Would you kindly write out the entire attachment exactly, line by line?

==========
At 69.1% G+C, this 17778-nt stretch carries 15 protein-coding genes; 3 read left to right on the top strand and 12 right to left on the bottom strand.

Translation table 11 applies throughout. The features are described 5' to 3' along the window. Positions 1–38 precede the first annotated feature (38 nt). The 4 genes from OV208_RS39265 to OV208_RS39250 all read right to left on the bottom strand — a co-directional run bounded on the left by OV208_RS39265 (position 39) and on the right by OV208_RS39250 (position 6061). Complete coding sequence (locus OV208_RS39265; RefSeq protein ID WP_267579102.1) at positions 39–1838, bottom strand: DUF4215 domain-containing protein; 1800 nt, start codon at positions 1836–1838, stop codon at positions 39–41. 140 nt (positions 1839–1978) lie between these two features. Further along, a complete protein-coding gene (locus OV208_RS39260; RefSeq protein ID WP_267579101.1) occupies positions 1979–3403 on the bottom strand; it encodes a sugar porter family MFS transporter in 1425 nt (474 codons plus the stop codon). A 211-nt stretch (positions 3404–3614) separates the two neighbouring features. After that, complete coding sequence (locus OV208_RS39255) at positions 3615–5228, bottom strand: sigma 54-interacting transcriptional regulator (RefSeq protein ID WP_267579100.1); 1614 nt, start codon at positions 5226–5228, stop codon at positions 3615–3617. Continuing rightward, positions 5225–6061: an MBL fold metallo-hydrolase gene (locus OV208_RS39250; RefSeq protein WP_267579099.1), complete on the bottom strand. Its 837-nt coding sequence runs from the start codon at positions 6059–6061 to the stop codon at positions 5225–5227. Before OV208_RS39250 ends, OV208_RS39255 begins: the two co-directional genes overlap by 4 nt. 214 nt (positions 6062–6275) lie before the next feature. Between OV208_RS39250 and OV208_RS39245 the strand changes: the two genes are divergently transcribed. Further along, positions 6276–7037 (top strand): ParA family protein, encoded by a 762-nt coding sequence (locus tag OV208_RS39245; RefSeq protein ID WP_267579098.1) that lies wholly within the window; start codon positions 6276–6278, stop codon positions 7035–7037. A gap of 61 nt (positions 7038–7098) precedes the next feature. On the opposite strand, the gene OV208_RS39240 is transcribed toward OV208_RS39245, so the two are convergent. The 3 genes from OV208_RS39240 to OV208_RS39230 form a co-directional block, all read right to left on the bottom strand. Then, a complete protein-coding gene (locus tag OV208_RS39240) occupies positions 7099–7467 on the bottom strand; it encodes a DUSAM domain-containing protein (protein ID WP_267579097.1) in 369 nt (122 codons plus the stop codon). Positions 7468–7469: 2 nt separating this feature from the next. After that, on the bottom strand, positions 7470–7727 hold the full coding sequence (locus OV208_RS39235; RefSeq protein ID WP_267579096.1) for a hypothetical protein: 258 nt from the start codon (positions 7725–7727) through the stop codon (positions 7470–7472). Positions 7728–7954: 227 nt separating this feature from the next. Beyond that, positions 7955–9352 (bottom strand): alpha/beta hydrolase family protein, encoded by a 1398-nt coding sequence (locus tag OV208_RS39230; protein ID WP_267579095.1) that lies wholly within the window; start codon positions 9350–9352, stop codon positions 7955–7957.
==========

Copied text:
At 69.1% G+C, this 17778-nt stretch carries 15 protein-coding genes; 3 read left to right on the top strand and 12 right to left on the bottom strand.

Translation table 11 applies throughout. The features are described 5' to 3' along the window. Positions 1–38 precede the first annotated feature (38 nt). The 4 genes from OV208_RS39265 to OV208_RS39250 all read right to left on the bottom strand — a co-directional run bounded on the left by OV208_RS39265 (position 39) and on the right by OV208_RS39250 (position 6061). Complete coding sequence (locus OV208_RS39265; RefSeq protein ID WP_267579102.1) at positions 39–1838, bottom strand: DUF4215 domain-containing protein; 1800 nt, start codon at positions 1836–1838, stop codon at positions 39–41. 140 nt (positions 1839–1978) lie between these two features. Further along, a complete protein-coding gene (locus OV208_RS39260; RefSeq protein ID WP_267579101.1) occupies positions 1979–3403 on the bottom strand; it encodes a sugar porter family MFS transporter in 1425 nt (474 codons plus the stop codon). A 211-nt stretch (positions 3404–3614) separates the two neighbouring features. After that, complete coding sequence (locus OV208_RS39255) at positions 3615–5228, bottom strand: sigma 54-interacting transcriptional regulator (RefSeq protein ID WP_267579100.1); 1614 nt, start codon at positions 5226–5228, stop codon at positions 3615–3617. Continuing rightward, positions 5225–6061: an MBL fold metallo-hydrolase gene (locus OV208_RS39250; RefSeq protein WP_267579099.1), complete on the bottom strand. Its 837-nt coding sequence runs from the start codon at positions 6059–6061 to the stop codon at positions 5225–5227. Before OV208_RS39250 ends, OV208_RS39255 begins: the two co-directional genes overlap by 4 nt. 214 nt (positions 6062–6275) lie before the next feature. Between OV208_RS39250 and OV208_RS39245 the strand changes: the two genes are divergently transcribed. Further along, positions 6276–7037 (top strand): ParA family protein, encoded by a 762-nt coding sequence (locus tag OV208_RS39245; RefSeq protein ID WP_267579098.1) that lies wholly within the window; start codon positions 6276–6278, stop codon positions 7035–7037. A gap of 61 nt (positions 7038–7098) precedes the next feature. On the opposite strand, the gene OV208_RS39240 is transcribed toward OV208_RS39245, so the two are convergent. The 3 genes from OV208_RS39240 to OV208_RS39230 form a co-directional block, all read right to left on the bottom strand. Then, a complete protein-coding gene (locus tag OV208_RS39240) occupies positions 7099–7467 on the bottom strand; it encodes a DUSAM domain-containing protein (protein ID WP_267579097.1) in 369 nt (122 codons plus the stop codon). Positions 7468–7469: 2 nt separating this feature from the next. After that, on the bottom strand, positions 7470–7727 hold the full coding sequence (locus OV208_RS39235; RefSeq protein ID WP_267579096.1) for a hypothetical protein: 258 nt from the start codon (positions 7725–7727) through the stop codon (positions 7470–7472). Positions 7728–7954: 227 nt separating this feature from the next. Beyond that, positions 7955–9352 (bottom strand): alpha/beta hydrolase family protein, encoded by a 1398-nt coding sequence (locus tag OV208_RS39230; protein ID WP_267579095.1) that lies wholly within the window; start codon positions 9350–9352, stop codon positions 7955–7957.